All in all I would have to say that the book provides some very interesting, if not entirely new, information about food and nutrition and the modern American relationship with all things edible. The author also discusses the more philosophical aspects of eating, including our cultural unwillingness to devote time and money to our eating, as well as the relationship between grower and eating when it comes to gardening. He doesn’t go so much into animal husbandry in this book, but he does encourage individuals to speak frankly with farmers and ranchers about their methods.
The information provided in the book also includes some hard numbers about how the food culture of this country changed in the 1960’s under the Nixon administration and the then newly subsidized crops. He also shares with us the fact that American’s as a general rule spend less than 10% of their income on food, compared to the 15-20% spent by our European counterparts. This doesn’t seem like a significant difference, but if one crunches the numbers, you can see that it is actually a huge gap.
For example, an American making $52,000 a year will spend, approximately, $5200 a year on food. This comes out to $100 a week. If a Frenchman (France spends approximately 15% of it’s income on food) made $52,000 a year, their yearly food expenditure would come out to $7800 a year, which comes out to $150 a week on food. This is a 50% increase. This is huge.
The one issue which I did have with this book was the lack of discussion about food costs in this country and the impact this has on the poor. The economical issues around food in the United States are substantial. It could be argued that the reason the Europeans spend more than Americans on food is because as a general rule the US has some of the highest relative poverty rates of any industrialized nation. The reasons for this are varied and I will refrain from sharing my opinions regarding this issue for the time being. While the high relative poverty levels do offer an explanation as to why we are spending two-thirds what other Western nations are on our food, the real issue is much more complex.
The problem is that it isn’t just America’s poor who spend less on food. All Americans spend less on food, and this is the crux of the issue. We are obsessed with quantity over quality and that is the problem – a problem which is perpetuated by the government’s continued support for and subsidization of mono-culture crops. Corn and Soy are no longer affected by supply and demand, a basic economic theory, because the food industry creates the demand based on the supply; they process and repackage and generally flooding the food market with all manner of bastardized products made from these basic building blocks.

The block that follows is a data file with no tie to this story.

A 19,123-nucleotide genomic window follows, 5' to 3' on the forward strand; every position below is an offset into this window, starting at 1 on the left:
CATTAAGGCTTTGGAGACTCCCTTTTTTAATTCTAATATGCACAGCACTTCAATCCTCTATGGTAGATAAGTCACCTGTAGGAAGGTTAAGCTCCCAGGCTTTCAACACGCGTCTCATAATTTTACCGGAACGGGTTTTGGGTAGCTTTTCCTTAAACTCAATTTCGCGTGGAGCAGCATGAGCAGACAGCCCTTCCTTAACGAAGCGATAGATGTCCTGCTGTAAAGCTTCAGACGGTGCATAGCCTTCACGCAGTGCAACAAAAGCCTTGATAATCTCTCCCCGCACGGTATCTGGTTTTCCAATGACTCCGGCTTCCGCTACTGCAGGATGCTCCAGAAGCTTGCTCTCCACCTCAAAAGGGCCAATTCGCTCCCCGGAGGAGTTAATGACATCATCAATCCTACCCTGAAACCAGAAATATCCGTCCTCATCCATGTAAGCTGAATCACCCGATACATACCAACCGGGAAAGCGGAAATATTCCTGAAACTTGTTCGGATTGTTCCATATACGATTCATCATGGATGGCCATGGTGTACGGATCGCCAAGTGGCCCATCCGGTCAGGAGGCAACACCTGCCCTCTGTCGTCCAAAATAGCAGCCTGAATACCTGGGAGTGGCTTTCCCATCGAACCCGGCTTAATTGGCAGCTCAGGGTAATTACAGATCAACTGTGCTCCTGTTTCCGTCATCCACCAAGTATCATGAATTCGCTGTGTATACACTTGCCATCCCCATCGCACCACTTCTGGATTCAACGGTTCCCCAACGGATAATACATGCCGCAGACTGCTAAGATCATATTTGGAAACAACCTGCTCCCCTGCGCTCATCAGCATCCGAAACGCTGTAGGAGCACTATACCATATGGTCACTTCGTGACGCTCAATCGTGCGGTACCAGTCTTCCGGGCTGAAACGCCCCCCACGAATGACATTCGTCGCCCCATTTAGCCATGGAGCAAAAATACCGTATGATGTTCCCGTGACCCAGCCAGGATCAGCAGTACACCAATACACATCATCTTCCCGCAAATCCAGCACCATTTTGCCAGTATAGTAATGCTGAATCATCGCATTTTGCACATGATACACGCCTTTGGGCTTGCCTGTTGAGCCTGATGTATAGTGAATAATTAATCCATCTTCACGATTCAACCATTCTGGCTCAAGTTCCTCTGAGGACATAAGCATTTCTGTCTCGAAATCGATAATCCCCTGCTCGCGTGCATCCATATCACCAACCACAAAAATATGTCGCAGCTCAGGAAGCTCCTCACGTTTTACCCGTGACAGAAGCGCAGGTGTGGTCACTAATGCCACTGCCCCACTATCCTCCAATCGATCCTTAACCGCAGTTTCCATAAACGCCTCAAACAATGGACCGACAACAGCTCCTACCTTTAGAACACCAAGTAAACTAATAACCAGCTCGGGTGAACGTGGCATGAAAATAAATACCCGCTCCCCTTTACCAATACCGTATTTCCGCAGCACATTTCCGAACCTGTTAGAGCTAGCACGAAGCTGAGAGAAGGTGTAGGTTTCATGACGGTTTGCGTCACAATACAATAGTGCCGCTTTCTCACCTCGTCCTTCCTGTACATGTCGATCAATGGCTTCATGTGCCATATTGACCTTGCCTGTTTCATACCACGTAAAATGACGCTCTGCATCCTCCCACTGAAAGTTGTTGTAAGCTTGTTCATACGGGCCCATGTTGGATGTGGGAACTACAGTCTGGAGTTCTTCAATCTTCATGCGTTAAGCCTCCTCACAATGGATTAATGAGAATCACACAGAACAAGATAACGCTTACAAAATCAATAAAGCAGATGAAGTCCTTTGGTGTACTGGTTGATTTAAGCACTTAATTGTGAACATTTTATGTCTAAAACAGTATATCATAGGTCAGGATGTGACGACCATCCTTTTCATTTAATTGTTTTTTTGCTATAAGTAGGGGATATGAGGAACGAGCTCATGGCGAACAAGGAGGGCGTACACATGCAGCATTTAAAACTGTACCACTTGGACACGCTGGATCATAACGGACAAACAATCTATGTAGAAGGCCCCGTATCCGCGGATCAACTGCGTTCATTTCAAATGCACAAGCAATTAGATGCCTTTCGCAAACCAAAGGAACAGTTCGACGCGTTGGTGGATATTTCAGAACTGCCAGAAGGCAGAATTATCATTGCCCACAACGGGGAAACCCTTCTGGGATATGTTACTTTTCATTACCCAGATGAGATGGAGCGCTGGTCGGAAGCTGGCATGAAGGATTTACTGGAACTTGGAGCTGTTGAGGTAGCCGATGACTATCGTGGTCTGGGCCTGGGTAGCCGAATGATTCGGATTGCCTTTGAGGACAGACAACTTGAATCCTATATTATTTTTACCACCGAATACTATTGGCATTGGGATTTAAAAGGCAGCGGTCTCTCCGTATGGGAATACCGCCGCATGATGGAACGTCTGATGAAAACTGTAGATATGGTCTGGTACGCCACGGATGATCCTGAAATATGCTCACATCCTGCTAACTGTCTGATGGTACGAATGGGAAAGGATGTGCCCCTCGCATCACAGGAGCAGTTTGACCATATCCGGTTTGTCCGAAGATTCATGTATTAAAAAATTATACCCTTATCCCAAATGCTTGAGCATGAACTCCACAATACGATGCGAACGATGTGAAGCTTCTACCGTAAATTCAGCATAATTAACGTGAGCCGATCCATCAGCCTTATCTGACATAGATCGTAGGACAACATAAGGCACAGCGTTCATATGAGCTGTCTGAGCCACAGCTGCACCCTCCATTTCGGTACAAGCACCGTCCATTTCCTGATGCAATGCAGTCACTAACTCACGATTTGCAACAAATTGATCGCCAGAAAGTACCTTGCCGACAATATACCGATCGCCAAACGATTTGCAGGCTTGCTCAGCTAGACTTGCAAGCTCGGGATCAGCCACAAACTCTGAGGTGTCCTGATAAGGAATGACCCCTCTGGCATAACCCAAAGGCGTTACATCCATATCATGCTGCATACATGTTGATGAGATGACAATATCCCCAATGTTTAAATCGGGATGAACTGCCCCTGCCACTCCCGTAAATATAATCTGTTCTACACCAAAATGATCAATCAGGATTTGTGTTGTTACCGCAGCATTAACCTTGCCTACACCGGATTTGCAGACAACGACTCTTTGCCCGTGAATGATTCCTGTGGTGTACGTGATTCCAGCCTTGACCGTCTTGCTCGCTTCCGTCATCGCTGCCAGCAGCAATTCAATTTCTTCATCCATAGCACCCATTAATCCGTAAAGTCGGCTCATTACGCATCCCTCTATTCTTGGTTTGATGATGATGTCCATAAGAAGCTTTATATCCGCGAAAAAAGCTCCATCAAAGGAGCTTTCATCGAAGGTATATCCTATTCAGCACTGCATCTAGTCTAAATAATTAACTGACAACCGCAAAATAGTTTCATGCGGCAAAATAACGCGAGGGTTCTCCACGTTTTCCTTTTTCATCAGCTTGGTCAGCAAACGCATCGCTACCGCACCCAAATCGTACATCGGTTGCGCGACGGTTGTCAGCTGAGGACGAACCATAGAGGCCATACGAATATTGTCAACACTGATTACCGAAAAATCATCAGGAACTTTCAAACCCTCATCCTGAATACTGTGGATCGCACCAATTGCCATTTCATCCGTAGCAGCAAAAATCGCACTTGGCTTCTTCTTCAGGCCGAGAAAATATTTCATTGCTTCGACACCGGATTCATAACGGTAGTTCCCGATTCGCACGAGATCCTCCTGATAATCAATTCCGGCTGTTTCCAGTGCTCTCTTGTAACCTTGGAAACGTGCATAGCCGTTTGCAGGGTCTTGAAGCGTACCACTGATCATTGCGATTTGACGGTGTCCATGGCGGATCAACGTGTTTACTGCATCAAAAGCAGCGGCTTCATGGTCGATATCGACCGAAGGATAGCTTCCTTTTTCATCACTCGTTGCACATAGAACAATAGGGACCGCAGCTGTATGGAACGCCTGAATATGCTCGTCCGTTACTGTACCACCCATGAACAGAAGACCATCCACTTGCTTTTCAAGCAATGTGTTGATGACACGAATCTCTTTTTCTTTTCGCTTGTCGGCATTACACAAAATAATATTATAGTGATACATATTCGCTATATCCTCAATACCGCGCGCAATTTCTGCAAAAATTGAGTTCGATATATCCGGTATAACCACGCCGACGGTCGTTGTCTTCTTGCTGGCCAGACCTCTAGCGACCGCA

Michael Pollan does discuss this issue throughout the book, however I feel as though he fails to go into detail regarding the heart of the dilemma. He states that the fact is in this country it is cheaper to buy highly processed fake foods, made with the subsidized corn and soy, than it is to buy fresh fruits and vegetables, which have no subsidies. Additionally, the hoops that organic farmers have to jump through in order to gain the ability to label their products as such makes organic and sustainable meat, dairy, and plant foods significantly more expensive than their conventional counterparts. (While organic farming does have a higher overhead and therefor a lower profit margin than conventional products, the difference in cost to the buyer is made even more significant by the expenses incurred to obtain the organic label.) Unfortunately he doesn’t offer any thoughts about how this could be addressed, almost as though he feared what his readers might think.
In general I did enjoy this book, but I felt like it was a soft pitch. I couldn’t help but thinking as I read it that the book was aimed towards the middle class in an effort to reassure the average American that Real Food wasn’t a totally radical way of living in the world. That in fact it made us more Continental and like the Italians. The information he imparted was excellent, don’t get me wrong, but the book left me unsatisfied, much like the processed food he was trying to defend us from.
This post is my weekly contribution to Food Renegade’s Fight Back Fridays blog carnival. Happy Eating – and reading!